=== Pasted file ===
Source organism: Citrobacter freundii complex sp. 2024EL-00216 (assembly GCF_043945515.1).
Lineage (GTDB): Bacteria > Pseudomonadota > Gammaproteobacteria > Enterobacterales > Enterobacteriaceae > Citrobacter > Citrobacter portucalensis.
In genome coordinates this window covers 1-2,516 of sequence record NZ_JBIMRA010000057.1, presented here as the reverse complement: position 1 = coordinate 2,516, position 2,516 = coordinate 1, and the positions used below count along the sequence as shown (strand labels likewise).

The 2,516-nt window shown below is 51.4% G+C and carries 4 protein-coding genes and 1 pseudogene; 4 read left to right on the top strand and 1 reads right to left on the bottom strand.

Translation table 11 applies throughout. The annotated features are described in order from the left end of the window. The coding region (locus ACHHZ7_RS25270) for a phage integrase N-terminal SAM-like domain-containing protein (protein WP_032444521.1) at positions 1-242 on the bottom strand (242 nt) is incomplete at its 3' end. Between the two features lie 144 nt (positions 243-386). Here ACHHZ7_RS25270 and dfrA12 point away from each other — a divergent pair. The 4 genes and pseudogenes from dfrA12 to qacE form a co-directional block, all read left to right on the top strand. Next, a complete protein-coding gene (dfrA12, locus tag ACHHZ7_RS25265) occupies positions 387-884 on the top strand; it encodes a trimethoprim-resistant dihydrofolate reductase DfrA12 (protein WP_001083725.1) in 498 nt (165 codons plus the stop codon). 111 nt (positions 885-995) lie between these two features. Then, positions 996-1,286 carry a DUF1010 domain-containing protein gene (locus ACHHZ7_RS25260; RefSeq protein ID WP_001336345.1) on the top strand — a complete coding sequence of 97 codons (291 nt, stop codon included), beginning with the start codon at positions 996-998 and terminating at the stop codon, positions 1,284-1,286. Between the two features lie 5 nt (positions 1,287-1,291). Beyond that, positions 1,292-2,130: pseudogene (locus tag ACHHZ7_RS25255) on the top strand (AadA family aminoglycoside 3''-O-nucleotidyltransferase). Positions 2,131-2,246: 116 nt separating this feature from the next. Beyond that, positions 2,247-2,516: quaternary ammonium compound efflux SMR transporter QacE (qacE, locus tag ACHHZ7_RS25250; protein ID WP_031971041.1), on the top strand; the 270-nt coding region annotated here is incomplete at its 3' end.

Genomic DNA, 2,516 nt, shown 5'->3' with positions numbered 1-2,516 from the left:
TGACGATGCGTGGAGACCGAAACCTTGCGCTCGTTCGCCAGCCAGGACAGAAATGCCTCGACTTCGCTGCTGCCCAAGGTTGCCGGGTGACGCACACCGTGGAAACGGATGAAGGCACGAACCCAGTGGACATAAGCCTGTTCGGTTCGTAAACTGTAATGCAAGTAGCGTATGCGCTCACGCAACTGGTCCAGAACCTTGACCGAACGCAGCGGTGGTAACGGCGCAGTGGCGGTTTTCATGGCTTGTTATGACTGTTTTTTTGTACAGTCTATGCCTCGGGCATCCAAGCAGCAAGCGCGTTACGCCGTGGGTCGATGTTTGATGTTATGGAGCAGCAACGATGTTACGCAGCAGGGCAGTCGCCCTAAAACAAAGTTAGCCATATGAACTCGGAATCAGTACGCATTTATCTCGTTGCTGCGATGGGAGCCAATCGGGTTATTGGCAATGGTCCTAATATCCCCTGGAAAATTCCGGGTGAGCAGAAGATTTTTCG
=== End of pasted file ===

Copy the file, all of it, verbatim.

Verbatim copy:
Source organism: Citrobacter freundii complex sp. 2024EL-00216 (assembly GCF_043945515.1).
Lineage (GTDB): Bacteria > Pseudomonadota > Gammaproteobacteria > Enterobacterales > Enterobacteriaceae > Citrobacter > Citrobacter portucalensis.
In genome coordinates this window covers 1-2,516 of sequence record NZ_JBIMRA010000057.1, presented here as the reverse complement: position 1 = coordinate 2,516, position 2,516 = coordinate 1, and the positions used below count along the sequence as shown (strand labels likewise).

The 2,516-nt window shown below is 51.4% G+C and carries 4 protein-coding genes and 1 pseudogene; 4 read left to right on the top strand and 1 reads right to left on the bottom strand.

Translation table 11 applies throughout. The annotated features are described in order from the left end of the window. The coding region (locus ACHHZ7_RS25270) for a phage integrase N-terminal SAM-like domain-containing protein (protein WP_032444521.1) at positions 1-242 on the bottom strand (242 nt) is incomplete at its 3' end. Between the two features lie 144 nt (positions 243-386). Here ACHHZ7_RS25270 and dfrA12 point away from each other — a divergent pair. The 4 genes and pseudogenes from dfrA12 to qacE form a co-directional block, all read left to right on the top strand. Next, a complete protein-coding gene (dfrA12, locus tag ACHHZ7_RS25265) occupies positions 387-884 on the top strand; it encodes a trimethoprim-resistant dihydrofolate reductase DfrA12 (protein WP_001083725.1) in 498 nt (165 codons plus the stop codon). 111 nt (positions 885-995) lie between these two features. Then, positions 996-1,286 carry a DUF1010 domain-containing protein gene (locus ACHHZ7_RS25260; RefSeq protein ID WP_001336345.1) on the top strand — a complete coding sequence of 97 codons (291 nt, stop codon included), beginning with the start codon at positions 996-998 and terminating at the stop codon, positions 1,284-1,286. Between the two features lie 5 nt (positions 1,287-1,291). Beyond that, positions 1,292-2,130: pseudogene (locus tag ACHHZ7_RS25255) on the top strand (AadA family aminoglycoside 3''-O-nucleotidyltransferase). Positions 2,131-2,246: 116 nt separating this feature from the next. Beyond that, positions 2,247-2,516: quaternary ammonium compound efflux SMR transporter QacE (qacE, locus tag ACHHZ7_RS25250; protein ID WP_031971041.1), on the top strand; the 270-nt coding region annotated here is incomplete at its 3' end.

Genomic DNA, 2,516 nt, shown 5'->3' with positions numbered 1-2,516 from the left:
TGACGATGCGTGGAGACCGAAACCTTGCGCTCGTTCGCCAGCCAGGACAGAAATGCCTCGACTTCGCTGCTGCCCAAGGTTGCCGGGTGACGCACACCGTGGAAACGGATGAAGGCACGAACCCAGTGGACATAAGCCTGTTCGGTTCGTAAACTGTAATGCAAGTAGCGTATGCGCTCACGCAACTGGTCCAGAACCTTGACCGAACGCAGCGGTGGTAACGGCGCAGTGGCGGTTTTCATGGCTTGTTATGACTGTTTTTTTGTACAGTCTATGCCTCGGGCATCCAAGCAGCAAGCGCGTTACGCCGTGGGTCGATGTTTGATGTTATGGAGCAGCAACGATGTTACGCAGCAGGGCAGTCGCCCTAAAACAAAGTTAGCCATATGAACTCGGAATCAGTACGCATTTATCTCGTTGCTGCGATGGGAGCCAATCGGGTTATTGGCAATGGTCCTAATATCCCCTGGAAAATTCCGGGTGAGCAGAAGATTTTTCG